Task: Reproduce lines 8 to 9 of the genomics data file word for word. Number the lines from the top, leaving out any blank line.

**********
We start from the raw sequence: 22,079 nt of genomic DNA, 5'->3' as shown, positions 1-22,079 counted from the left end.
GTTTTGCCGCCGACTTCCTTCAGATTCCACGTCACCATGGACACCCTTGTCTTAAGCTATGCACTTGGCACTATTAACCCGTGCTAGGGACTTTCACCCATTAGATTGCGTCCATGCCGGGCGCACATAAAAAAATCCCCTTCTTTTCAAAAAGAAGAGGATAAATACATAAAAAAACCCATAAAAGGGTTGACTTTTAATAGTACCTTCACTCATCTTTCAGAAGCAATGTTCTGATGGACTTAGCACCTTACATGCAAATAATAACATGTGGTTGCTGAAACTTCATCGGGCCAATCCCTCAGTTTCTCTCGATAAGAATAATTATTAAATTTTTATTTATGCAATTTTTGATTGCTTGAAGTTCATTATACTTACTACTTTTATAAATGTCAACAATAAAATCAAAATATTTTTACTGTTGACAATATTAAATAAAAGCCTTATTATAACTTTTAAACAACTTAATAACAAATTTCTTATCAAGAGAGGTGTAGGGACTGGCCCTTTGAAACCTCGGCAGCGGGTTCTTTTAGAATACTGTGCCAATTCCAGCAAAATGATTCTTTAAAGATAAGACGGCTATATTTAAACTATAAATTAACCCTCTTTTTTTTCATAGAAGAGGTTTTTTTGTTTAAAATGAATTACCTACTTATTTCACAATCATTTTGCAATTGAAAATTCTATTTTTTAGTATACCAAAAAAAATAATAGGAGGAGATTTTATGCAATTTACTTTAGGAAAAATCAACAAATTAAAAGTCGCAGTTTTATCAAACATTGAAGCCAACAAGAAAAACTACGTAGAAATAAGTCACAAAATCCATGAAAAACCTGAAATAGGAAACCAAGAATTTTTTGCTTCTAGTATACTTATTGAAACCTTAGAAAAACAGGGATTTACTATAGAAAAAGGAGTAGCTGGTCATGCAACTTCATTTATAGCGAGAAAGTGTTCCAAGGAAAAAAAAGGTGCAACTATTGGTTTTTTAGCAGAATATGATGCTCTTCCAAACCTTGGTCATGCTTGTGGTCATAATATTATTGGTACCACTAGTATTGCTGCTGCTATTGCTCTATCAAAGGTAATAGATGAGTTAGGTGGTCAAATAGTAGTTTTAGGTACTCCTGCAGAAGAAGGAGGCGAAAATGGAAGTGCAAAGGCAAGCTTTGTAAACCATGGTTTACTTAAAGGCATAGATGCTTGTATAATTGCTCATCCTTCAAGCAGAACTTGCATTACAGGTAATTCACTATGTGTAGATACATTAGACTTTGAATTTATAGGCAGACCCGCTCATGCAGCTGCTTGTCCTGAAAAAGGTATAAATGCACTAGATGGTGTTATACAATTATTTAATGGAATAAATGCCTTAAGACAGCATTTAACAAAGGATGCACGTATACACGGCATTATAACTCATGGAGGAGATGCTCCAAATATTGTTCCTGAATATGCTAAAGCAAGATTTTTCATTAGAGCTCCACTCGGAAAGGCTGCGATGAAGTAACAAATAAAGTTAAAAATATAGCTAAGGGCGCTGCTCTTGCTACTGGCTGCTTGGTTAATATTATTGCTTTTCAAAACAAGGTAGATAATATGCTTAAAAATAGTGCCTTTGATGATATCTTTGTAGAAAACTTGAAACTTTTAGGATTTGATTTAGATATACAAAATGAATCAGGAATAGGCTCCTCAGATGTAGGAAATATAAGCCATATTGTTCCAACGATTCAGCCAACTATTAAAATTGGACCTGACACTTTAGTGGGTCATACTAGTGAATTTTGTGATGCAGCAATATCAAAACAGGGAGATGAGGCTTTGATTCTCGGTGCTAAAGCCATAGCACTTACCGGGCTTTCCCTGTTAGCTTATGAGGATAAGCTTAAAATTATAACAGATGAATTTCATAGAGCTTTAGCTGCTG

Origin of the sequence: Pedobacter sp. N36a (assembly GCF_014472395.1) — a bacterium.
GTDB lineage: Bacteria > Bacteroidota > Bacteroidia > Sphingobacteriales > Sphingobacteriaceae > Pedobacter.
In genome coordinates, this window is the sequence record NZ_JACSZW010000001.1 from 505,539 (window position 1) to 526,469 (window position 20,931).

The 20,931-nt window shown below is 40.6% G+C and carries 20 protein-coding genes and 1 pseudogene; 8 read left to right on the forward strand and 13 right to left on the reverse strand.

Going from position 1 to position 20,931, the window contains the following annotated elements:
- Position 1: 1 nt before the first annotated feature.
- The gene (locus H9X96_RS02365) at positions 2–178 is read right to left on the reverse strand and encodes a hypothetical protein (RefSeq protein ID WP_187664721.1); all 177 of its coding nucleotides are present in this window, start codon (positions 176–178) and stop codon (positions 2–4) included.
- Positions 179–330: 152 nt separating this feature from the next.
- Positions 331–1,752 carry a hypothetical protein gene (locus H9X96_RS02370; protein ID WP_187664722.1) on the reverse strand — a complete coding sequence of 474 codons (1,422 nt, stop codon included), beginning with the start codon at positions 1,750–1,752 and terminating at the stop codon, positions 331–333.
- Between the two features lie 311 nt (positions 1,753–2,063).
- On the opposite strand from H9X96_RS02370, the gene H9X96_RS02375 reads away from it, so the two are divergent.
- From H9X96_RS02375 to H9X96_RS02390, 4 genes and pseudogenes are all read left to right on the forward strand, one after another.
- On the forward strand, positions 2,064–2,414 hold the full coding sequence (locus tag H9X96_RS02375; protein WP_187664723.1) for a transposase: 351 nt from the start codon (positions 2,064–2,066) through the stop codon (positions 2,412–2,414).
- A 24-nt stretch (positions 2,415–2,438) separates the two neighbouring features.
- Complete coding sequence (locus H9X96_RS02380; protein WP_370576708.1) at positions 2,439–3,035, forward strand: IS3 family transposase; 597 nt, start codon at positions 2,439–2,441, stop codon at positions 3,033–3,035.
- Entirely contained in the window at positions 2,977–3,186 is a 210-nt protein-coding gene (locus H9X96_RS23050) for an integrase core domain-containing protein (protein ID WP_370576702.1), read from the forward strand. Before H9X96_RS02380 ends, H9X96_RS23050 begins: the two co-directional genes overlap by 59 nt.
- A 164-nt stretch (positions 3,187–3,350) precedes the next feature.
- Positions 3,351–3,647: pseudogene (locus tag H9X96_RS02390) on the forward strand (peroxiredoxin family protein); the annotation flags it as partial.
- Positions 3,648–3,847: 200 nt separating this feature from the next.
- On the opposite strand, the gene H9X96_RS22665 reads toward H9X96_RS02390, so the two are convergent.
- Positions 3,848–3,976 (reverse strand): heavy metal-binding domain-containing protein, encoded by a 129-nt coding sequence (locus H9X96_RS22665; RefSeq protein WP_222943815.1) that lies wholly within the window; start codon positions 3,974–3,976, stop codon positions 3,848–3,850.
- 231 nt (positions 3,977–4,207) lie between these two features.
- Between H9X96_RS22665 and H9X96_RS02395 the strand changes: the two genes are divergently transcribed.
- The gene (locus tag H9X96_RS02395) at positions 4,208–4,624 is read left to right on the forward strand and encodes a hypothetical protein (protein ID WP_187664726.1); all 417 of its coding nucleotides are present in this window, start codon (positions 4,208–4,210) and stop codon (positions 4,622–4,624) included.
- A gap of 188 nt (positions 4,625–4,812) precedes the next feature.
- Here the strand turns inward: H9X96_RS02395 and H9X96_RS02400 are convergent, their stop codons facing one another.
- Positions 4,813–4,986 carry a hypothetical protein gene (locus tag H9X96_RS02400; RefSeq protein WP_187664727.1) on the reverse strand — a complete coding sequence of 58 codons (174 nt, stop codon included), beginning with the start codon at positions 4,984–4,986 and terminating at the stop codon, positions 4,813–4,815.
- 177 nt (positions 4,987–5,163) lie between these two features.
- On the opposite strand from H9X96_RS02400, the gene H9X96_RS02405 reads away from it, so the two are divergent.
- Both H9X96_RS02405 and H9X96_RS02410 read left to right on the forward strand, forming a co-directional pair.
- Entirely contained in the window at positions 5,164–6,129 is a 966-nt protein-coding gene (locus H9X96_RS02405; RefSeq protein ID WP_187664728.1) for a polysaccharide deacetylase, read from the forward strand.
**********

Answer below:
- Position 1: 1 nt before the first annotated feature.
- The gene (locus H9X96_RS02365) at positions 2–178 is read right to left on the reverse strand and encodes a hypothetical protein (RefSeq protein ID WP_187664721.1); all 177 of its coding nucleotides are present in this window, start codon (positions 176–178) and stop codon (positions 2–4) included.